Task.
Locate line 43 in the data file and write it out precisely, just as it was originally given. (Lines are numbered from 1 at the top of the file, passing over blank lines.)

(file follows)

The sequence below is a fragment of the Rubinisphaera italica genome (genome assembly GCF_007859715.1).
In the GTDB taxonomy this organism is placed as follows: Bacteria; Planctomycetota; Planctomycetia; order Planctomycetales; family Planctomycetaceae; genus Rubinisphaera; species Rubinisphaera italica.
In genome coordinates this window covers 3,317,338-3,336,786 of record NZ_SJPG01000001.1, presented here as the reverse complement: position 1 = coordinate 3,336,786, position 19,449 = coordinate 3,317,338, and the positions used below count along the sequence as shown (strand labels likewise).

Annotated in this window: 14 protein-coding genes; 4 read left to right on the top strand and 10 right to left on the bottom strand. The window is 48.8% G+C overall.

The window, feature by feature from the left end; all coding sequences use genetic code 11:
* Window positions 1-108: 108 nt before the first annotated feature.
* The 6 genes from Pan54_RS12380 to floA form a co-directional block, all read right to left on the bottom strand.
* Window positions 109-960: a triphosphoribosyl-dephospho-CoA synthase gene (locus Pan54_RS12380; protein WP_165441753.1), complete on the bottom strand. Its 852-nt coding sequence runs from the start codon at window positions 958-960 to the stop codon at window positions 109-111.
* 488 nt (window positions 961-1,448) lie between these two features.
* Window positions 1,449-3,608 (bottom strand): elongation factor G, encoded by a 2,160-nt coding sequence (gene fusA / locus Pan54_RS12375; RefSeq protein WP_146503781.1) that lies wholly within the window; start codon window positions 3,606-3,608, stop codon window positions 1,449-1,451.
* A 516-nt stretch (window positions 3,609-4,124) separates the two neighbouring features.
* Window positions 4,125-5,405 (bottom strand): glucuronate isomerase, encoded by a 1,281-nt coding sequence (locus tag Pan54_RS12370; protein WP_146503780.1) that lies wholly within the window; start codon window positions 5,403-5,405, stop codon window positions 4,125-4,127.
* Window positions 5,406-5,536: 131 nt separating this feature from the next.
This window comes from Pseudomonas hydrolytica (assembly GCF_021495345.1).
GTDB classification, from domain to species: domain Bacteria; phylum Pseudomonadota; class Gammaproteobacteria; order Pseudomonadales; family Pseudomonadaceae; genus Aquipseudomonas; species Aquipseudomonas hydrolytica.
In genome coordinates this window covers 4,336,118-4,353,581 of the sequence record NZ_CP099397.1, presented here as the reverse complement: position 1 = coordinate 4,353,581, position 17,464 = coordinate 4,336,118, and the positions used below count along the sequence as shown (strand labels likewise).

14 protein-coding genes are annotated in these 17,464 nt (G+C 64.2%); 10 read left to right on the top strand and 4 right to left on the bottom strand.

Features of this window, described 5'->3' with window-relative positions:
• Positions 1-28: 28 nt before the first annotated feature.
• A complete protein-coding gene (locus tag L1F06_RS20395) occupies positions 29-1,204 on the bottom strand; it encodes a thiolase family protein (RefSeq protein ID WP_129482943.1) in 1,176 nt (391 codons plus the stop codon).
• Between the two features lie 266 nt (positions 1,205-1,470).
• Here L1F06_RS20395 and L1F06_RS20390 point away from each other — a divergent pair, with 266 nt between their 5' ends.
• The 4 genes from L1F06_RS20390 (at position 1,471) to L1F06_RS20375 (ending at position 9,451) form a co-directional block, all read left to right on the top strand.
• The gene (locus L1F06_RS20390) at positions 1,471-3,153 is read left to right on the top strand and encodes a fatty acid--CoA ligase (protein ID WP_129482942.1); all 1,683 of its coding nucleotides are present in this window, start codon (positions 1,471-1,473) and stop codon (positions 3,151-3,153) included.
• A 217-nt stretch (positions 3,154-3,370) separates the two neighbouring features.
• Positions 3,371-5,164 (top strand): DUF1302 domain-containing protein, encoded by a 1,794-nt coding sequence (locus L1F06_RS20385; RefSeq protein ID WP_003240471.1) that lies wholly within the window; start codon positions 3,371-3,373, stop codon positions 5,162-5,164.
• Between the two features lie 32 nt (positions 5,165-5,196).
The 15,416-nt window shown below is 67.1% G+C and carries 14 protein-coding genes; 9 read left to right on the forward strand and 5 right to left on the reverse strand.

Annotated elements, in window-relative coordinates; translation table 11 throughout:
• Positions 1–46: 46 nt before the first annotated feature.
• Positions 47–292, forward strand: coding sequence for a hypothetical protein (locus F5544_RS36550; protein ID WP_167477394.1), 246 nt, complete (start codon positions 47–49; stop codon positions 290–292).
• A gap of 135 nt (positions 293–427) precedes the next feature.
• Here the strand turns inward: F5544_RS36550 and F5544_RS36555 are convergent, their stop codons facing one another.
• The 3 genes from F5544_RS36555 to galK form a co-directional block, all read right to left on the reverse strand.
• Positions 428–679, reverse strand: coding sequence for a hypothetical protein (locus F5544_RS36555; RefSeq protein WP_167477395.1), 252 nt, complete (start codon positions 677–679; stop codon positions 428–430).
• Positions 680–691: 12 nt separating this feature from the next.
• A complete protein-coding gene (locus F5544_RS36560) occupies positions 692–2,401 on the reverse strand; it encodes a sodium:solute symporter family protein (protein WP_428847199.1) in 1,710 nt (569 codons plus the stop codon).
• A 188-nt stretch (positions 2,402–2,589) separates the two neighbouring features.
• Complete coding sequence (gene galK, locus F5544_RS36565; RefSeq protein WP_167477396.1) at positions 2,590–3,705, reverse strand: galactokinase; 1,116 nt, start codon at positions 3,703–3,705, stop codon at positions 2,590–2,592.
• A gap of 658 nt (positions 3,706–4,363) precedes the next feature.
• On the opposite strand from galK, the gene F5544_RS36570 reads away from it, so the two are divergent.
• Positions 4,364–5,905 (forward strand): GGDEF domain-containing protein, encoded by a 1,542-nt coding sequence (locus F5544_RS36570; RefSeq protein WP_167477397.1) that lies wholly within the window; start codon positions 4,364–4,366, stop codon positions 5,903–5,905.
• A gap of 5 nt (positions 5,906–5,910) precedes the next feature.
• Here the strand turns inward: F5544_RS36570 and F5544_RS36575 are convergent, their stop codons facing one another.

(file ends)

• A gap of 5 nt (positions 5,906–5,910) precedes the next feature.